Just when you thought you had gotten over last winter, be warned: The Old Farmer’s Almanac predicts it will be super cold with a slew of snow for much of the country, even in places that don’t usually see too much of it, like the Pacific Northwest. [HuffPo]

Kentuckians are getting health insurance at far higher numbers than their neighbors in surrounding states under the Affordable Care Act, initial results of a new study show. [C-J/AKN]

The dinner in the private upstairs dining room of the White House went so late that Reid Hoffman, the LinkedIn billionaire, finally suggested around midnight that President Obama might like to go to bed. [NY Times]

A Dayton, Ohio, man jailed Feb. 24, 2013, on a disorderly conduct charge has filed suit in federal court claiming he was assaulted by jail personnel as he was booked into the Madison County Detention Center. [Richmond Register]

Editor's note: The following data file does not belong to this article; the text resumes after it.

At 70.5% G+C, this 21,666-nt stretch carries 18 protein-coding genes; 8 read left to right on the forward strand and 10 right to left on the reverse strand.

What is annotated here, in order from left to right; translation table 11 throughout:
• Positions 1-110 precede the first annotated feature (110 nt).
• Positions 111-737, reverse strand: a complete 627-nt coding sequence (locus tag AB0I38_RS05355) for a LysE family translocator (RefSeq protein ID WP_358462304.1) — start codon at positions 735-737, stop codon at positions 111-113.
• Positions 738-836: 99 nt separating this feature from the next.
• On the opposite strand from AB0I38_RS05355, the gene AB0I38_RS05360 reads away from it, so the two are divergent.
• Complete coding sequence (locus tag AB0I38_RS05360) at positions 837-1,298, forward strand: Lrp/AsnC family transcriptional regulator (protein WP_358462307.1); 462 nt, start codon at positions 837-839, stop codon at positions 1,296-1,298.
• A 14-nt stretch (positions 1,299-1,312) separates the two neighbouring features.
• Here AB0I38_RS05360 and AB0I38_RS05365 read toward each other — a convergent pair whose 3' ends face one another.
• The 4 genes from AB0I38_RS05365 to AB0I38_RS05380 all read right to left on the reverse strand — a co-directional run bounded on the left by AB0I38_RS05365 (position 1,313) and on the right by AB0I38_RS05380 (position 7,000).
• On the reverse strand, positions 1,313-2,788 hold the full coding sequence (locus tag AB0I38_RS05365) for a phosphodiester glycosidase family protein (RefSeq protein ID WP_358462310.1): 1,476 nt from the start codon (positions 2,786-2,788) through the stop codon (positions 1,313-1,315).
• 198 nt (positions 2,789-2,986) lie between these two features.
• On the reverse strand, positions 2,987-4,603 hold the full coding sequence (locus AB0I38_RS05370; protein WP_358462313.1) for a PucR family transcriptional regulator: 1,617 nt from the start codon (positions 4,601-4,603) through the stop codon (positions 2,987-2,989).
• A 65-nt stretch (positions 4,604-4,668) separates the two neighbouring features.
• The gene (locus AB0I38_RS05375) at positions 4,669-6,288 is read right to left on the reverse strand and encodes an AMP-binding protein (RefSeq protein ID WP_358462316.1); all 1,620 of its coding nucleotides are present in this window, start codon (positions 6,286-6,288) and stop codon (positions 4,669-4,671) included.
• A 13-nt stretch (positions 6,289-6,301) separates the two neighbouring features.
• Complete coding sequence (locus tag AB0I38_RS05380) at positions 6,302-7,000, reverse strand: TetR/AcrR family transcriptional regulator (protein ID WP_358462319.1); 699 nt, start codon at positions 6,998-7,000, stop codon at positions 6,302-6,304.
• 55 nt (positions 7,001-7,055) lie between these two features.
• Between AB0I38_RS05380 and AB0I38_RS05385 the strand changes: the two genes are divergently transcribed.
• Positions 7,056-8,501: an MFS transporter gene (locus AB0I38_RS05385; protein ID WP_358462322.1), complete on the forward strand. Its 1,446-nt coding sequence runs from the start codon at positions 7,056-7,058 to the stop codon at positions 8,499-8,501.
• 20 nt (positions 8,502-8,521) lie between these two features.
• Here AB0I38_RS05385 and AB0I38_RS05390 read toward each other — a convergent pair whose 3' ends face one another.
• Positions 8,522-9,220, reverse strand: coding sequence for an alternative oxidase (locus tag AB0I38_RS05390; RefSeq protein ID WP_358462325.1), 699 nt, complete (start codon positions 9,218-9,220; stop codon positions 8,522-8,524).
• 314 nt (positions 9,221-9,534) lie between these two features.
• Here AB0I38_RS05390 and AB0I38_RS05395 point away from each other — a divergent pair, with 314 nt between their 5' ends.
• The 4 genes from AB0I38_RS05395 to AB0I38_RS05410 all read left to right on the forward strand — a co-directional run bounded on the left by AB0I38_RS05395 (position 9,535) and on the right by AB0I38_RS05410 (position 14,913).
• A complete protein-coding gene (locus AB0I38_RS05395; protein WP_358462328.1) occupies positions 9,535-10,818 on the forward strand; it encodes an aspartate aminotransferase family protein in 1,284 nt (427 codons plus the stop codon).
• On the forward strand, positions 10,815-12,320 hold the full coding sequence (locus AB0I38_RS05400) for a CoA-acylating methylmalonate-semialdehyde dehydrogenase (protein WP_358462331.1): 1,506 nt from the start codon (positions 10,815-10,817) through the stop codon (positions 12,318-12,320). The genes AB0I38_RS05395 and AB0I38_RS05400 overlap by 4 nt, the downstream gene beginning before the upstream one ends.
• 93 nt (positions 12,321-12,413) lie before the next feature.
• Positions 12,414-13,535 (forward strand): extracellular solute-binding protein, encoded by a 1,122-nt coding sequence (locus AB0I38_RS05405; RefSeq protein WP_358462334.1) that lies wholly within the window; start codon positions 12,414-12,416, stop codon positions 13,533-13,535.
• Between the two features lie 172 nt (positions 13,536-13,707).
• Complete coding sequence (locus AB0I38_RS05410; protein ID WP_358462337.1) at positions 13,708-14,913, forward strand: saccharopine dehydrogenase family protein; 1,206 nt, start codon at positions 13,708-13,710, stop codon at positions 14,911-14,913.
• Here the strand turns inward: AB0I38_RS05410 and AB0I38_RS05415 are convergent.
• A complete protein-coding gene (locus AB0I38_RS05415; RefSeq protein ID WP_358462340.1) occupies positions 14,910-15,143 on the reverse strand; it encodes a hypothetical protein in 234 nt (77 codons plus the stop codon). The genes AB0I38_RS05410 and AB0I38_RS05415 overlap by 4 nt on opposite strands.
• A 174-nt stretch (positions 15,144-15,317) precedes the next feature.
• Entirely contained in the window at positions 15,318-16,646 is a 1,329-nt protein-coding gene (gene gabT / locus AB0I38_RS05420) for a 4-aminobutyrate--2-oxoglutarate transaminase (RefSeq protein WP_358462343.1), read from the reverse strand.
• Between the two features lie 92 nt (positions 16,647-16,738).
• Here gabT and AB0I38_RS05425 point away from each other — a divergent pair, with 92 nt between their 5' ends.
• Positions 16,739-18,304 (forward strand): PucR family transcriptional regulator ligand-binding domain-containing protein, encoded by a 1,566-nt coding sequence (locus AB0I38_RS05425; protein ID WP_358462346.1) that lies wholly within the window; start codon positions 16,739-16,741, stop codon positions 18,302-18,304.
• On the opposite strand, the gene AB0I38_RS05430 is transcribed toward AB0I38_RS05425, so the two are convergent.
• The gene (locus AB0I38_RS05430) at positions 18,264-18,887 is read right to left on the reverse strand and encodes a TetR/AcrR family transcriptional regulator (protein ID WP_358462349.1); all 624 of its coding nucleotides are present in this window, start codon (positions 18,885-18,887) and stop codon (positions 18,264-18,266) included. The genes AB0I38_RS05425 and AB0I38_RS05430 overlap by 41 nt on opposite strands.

Many of the families that were forced out of public housing by Hurricane Katrina now use government vouchers to subsidize their rents elsewhere. That shift was supposed to help de-concentrate poverty in the New Orleans area, but it hasn’t worked as planned. [NPR]

Morehead State University helped prepare incoming freshmen with a move-in day last week. [Ashland Independent]

Shale gas planning applications are to be fast-tracked under new government measures to crack down on councils that delay on making a decision. [BBC]